Coping with the death of a spouse or partner is one of life’s most difficult journeys. Whether it’s a longtime marriage or a committed partnership, finding your way alone is a major adjustment. The weeks and months can bring a roller coaster of emotions. The bereaved might have a few days or even several weeks when they begin to feel stronger and experience a new normal. Then a memory or event triggers the sadness of the loss and the struggle begins again.
When you are a family member watching a senior loved one floundering, you may feel helpless to know what to do to help. It can be further complicated when the deceased is someone you loved, too. While grief and loss follow their own timeline, there are steps you can take that might help your loved one navigate this difficult time.
Ways to Support a Grieving Senior
Here are a few suggestions that can help support someone who is grieving:
Remember that grieving is part of healing: Grieving is hard work both physically and emotionally. Confusion, relief, sorrow, guilt, and anger are all common and exhausting parts of the mourning experience. You can help your family member by reminding them that grieving is healing and to be gentle with their self-talk. Encourage them that it is important to work through difficult feelings.
Don’t force artificial timelines: There is plenty of misinformation out there on the grieving process and how quickly a person should recover. Stages of grief and artificial timelines for moving forward generally aren’t useful. Suggest the senior avoid trying to adapt their grief to unrealistic milestones. Unless they must make a decision or complete a financial task due to a firm deadline, encourage the senior to do things when they feel the time is right. Cleaning out the loved one’s closet, writing thank-you notes following the funeral, or canceling their loved one’s cell phone are a few examples.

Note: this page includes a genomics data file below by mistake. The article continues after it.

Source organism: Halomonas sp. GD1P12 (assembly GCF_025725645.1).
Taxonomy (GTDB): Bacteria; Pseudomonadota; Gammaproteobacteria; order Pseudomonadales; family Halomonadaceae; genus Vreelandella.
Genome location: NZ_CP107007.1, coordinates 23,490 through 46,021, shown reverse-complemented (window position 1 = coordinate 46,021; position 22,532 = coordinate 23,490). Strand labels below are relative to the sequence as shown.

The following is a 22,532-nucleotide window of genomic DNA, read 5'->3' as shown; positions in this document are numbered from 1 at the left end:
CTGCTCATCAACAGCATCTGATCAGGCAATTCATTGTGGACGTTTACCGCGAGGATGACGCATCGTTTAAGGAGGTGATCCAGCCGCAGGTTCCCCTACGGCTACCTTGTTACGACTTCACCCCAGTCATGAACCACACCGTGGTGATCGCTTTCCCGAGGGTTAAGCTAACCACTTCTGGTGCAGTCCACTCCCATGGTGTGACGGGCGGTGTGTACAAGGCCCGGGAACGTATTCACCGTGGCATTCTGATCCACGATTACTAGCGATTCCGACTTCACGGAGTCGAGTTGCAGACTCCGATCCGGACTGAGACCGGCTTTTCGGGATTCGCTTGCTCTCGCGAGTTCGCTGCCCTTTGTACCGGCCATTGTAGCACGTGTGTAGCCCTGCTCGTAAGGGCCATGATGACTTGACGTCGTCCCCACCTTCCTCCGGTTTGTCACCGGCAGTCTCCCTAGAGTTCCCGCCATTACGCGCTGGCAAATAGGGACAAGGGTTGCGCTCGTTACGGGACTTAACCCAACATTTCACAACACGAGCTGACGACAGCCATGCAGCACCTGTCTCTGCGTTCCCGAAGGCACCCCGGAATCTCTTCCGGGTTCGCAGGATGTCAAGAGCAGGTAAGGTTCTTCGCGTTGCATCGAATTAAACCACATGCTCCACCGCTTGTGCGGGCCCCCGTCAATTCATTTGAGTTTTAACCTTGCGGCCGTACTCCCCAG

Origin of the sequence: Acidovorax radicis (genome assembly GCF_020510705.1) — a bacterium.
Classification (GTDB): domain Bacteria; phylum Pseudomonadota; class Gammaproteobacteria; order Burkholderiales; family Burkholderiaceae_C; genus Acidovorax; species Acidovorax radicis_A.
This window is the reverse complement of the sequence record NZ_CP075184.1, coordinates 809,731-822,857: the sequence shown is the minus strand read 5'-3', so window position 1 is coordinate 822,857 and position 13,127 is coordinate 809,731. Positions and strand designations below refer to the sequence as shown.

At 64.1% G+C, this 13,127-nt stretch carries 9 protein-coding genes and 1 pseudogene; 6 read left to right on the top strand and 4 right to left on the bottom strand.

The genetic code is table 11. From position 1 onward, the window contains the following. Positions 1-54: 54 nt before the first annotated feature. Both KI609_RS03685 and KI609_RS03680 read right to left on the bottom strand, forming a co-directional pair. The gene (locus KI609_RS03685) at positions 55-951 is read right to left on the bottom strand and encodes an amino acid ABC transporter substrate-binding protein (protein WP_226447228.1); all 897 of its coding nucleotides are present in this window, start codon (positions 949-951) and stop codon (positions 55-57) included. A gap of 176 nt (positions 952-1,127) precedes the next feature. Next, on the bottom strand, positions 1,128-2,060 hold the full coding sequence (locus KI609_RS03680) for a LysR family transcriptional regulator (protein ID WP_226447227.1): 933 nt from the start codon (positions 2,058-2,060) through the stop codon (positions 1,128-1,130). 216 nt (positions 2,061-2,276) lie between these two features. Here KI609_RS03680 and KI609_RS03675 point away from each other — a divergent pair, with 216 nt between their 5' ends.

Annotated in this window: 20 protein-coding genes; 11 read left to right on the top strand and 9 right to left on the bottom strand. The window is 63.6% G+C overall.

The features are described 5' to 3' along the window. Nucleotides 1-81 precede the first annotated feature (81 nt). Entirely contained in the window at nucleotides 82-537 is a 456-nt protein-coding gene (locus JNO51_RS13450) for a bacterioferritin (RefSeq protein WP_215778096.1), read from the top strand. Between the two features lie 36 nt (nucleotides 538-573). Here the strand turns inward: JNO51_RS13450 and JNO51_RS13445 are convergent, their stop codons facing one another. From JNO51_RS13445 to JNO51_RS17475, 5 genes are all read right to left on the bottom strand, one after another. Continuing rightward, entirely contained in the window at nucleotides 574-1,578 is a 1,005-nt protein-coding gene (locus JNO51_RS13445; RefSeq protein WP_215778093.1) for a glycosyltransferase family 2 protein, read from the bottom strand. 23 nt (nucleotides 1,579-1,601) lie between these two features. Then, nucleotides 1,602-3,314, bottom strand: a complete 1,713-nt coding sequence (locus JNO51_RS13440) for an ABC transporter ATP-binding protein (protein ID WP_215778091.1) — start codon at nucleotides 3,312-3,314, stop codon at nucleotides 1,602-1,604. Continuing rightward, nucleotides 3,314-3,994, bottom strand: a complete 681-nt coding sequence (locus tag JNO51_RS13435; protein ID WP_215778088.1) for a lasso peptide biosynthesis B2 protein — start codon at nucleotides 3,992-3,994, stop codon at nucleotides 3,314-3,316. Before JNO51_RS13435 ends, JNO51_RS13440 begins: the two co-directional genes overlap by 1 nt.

Be empathetic and patient: Encourage your family member to take it one day at a time, and be kind to themselves. On days they feel like seeing a movie or shopping at the local mall, they should do so. But on days when their sense of loss is overwhelming, suggest they call a family member or friend and talk through their feelings with them. Remind the senior not to let others’ judgment or criticism about how they are grieving impact their behavior.
Talk about the lost loved one: When someone has experienced such a significant loss, people might be fearful of discussing the deceased. They worry it will upset the survivor. In reality, most grieving adults welcome the chance to talk about their loved one. Sharing favorite memories and photos with your friend or family member and inviting them to talk can be healing for all of you.
Help them connect with a support system: Surviving spouses and partners often find it helpful to connect with others who have experienced a similar loss. Hospice agencies have bereavement groups for spouses, children, and others to join. These are available even if you didn’t utilize the organization’s end-of-life care services. Another option is to connect with an online group or forum. Sites like Grieving.com and Grief in Common are good ones to explore.
Built-In Support Systems in Senior Living Communities
After the loss of a spouse, many older adults find living on their own to be lonely and isolating. For someone who is grieving, both are especially difficult feelings to cope with. It’s one reason why surviving spouses often begin to search for a senior living community to call home.
From having neighbors who’ve shared a similar journey to a variety of on-campus volunteer opportunities to help find meaning again, transitioning to a senior living community offers many benefits. Call a PSL location near you to schedule a private tour today!
About Presbyterian Senior Living
PSL is a mission-driven organization that lives our values of integrity, mutual respect, creative curiosity, and connectedness. Building on a legacy of 96 years, we provide residential and care services to more than 6,000 seniors in 27 locations across the mid-Atlantic region of Pennsylvania, Maryland, Ohio and Delaware.